postgresql13.x86_64 0:13.0-1PGDG.rhel7           postgresql13-libs.x86_64 0:13.0-1PGDG.rhel7   postgresql13-server.x86_64 0:13.0-1PGDG.rhel7        
  python-IPy.noarch 0:0.75-6.el7                   scl-utils.x86_64 0:20130529-19.el7            setools-libs.x86_64 0:3.3.8-4.el7                    

Dependency Updated:
  audit.x86_64 0:2.8.5-4.el7              audit-libs.x86_64 0:2.8.5-4.el7    libselinux.x86_64 0:2.5-15.el7    libselinux-python.x86_64 0:2.5-15.el7   
  libselinux-utils.x86_64 0:2.5-15.el7    libsemanage.x86_64 0:2.5-14.el7    libsepol.x86_64 0:2.5-10.el7      policycoreutils.x86_64 0:2.5-34.el7     


PostgreSQL is installed under "/ usr / pgsql-13 /".

# ls -l /usr/pgsql-13/
total 20
drwxr-xr-x. 2 root root 4096 Sep 25 23:11 bin
drwxr-xr-x. 3 root root   23 Sep 25 23:11 doc
drwxr-xr-x. 6 root root 4096 Sep 25 23:11 include
drwxr-xr-x. 5 root root 4096 Sep 25 23:11 lib
drwxr-xr-x. 8 root root 4096 Sep 25 23:11 share

PostgreSQL autostart

Execute the following command to start PostgreSQL automatically.

# systemctl enable postgresql-13.service

Creating a database cluster

Create a database cluster. You are running as the root user. The database file is created in "/ var / lib / pgsql / 13 / data /" by default, but this time it is changed to "/ data /" and below. It can be specified by the "PGDATA" environment variable in the postgresql-13.service file.

# vi /usr/lib/systemd/system/postgresql-13.service

Change before)
After change)

# systemctl daemon-reload

Then run the following command to create the database cluster.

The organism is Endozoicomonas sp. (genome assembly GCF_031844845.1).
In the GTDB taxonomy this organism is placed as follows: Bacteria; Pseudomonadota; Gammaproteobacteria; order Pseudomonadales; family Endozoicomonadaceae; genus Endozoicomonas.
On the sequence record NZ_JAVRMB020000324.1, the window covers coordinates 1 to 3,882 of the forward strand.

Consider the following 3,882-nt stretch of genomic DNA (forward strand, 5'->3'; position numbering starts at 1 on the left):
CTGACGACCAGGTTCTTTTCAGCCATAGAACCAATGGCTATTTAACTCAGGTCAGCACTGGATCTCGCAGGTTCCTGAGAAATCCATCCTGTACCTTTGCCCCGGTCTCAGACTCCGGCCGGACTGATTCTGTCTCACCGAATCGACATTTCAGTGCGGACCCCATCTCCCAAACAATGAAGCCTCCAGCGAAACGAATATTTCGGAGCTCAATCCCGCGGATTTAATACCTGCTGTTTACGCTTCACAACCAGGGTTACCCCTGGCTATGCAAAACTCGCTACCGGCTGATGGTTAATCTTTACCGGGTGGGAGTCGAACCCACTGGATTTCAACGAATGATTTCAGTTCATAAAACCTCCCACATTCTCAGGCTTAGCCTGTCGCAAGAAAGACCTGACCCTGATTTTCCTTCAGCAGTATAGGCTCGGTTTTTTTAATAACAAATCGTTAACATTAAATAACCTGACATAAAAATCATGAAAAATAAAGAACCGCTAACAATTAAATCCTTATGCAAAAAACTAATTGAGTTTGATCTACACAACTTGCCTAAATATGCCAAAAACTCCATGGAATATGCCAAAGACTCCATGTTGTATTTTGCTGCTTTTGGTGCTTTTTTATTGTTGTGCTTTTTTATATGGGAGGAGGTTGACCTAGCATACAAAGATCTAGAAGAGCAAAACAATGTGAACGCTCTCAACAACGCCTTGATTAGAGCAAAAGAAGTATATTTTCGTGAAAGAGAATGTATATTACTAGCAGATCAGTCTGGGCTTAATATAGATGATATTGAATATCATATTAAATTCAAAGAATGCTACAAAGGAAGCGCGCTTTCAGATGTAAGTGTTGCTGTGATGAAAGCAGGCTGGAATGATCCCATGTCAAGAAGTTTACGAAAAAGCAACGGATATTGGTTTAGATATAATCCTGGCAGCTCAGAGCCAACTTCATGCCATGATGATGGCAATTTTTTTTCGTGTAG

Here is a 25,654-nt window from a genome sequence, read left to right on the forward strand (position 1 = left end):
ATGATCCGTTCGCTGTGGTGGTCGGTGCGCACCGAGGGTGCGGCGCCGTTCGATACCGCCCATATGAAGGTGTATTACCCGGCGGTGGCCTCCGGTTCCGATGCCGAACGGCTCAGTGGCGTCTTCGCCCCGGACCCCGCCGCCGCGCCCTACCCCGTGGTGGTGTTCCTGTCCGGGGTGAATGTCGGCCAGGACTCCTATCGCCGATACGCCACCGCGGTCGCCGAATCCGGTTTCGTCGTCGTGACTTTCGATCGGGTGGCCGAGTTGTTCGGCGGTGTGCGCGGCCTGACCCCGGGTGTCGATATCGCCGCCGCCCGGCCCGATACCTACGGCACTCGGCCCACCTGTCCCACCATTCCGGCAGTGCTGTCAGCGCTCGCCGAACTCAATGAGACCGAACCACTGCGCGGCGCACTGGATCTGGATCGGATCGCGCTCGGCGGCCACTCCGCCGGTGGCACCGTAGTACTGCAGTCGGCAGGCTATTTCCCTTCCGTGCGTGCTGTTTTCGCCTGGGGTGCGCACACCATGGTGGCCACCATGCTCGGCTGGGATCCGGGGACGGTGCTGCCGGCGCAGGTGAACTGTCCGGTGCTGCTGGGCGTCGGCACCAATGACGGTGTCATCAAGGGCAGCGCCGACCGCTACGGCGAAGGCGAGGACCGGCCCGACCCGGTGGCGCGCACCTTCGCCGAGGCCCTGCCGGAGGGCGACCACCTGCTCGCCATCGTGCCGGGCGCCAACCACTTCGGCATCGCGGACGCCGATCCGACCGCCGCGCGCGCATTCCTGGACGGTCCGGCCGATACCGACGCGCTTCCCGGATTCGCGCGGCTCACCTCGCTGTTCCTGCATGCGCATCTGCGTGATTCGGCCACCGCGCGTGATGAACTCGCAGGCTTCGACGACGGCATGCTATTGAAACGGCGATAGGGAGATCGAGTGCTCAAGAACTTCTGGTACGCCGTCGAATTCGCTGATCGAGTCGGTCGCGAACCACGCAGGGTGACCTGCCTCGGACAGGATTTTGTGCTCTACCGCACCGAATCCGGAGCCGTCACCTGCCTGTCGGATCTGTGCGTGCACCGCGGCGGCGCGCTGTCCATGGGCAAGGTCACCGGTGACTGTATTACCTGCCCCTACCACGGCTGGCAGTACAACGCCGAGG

# PGSETUP_INITDB_OPTIONS="-E UTF8 --no-locale" /usr/pgsql-13/bin/postgresql-13-setup initdb
Initializing database ... OK

Confirm that it is generated under "/ data /".

# cat /data/PG_VERSION 

Start PostgreSQL

Add the PostgreSQL bin directory to your path before booting.

# su - postgres

/var/lib/pgsql/.pgsql_Add the path to your profile.

# vi /var/lib/pgsql/.pgsql_profile
export PATH

Modify PGDATA.

# vi /var/lib/pgsql/.bash_profile

# source ~/.bash_profile

Start PostgreSQL with "pg_ctl start".

$ pg_ctl start
2020-09-25 23:16:08.611 CEST [12910] HINT:  Future log output will appear in directory "log".
server started

Database check

Let's check the created database cluster. Let's display the list of versions and databases.

$ psql -V
psql (PostgreSQL) 13.0
$ psql -l
                             List of databases
   Name    |  Owner   | Encoding | Collate | Ctype |   Access privileges   
 postgres  | postgres | UTF8     | C       | C     | 
 template0 | postgres | UTF8     | C       | C     | =c/postgres          +
           |          |          |         |       | postgres=CTc/postgres
 template1 | postgres | UTF8     | C       | C     | =c/postgres          +
           |          |          |         |       | postgres=CTc/postgres